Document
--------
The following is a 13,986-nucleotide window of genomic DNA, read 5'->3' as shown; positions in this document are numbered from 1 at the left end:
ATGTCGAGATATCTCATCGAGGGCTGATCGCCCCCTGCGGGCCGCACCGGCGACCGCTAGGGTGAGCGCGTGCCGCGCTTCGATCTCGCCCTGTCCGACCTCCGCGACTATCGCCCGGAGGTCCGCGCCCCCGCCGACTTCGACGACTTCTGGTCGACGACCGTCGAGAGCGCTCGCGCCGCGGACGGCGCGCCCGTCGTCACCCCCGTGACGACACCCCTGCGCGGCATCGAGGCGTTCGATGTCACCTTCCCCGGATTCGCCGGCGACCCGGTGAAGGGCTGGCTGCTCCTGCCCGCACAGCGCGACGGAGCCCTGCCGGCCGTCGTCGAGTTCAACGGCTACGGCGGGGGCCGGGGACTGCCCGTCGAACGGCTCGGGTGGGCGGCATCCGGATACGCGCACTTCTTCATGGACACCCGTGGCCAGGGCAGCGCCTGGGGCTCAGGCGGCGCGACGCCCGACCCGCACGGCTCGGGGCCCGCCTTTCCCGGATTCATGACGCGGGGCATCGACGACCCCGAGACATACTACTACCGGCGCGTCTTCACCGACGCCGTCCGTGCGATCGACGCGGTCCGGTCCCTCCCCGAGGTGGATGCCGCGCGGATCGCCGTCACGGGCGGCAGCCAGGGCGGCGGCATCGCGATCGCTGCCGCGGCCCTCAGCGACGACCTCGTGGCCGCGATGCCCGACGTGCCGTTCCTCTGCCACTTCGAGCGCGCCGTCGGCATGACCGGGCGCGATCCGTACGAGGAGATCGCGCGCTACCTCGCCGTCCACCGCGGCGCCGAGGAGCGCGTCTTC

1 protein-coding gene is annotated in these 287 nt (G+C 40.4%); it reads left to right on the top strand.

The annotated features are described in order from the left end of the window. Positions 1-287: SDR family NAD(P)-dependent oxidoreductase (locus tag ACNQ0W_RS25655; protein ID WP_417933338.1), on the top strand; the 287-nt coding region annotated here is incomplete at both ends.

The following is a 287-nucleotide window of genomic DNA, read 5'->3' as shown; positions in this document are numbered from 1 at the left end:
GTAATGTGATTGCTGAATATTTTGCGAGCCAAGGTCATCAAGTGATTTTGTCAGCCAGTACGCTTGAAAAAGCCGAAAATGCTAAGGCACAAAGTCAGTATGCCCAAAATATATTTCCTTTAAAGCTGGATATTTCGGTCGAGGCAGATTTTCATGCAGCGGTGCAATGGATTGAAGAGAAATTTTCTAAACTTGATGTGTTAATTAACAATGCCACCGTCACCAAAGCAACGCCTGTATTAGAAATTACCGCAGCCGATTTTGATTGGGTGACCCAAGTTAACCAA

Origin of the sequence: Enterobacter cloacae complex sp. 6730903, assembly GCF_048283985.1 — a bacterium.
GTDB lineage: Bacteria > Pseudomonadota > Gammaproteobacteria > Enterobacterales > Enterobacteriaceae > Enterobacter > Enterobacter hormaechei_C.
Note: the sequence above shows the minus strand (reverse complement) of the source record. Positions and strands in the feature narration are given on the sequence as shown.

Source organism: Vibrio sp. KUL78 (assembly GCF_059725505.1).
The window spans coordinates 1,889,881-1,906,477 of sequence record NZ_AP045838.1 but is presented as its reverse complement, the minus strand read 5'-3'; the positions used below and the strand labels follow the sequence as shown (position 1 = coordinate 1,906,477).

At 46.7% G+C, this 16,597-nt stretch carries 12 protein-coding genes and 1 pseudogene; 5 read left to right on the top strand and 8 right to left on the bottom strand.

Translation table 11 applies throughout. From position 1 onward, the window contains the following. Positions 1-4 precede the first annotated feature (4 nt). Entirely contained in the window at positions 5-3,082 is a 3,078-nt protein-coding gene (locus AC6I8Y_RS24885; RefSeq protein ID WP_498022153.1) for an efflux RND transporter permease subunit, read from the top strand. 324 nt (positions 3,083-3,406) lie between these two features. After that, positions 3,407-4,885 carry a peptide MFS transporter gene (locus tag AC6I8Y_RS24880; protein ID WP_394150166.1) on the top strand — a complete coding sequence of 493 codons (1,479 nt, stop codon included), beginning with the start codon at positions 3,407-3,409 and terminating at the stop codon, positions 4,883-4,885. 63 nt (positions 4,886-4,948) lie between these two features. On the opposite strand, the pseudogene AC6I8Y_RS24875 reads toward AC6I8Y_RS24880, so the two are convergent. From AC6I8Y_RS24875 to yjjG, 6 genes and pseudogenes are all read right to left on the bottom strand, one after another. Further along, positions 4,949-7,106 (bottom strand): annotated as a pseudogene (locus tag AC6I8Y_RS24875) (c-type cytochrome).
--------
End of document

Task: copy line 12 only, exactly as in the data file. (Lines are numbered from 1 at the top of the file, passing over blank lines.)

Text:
At 46.7% G+C, this 16,597-nt stretch carries 12 protein-coding genes and 1 pseudogene; 5 read left to right on the top strand and 8 right to left on the bottom strand.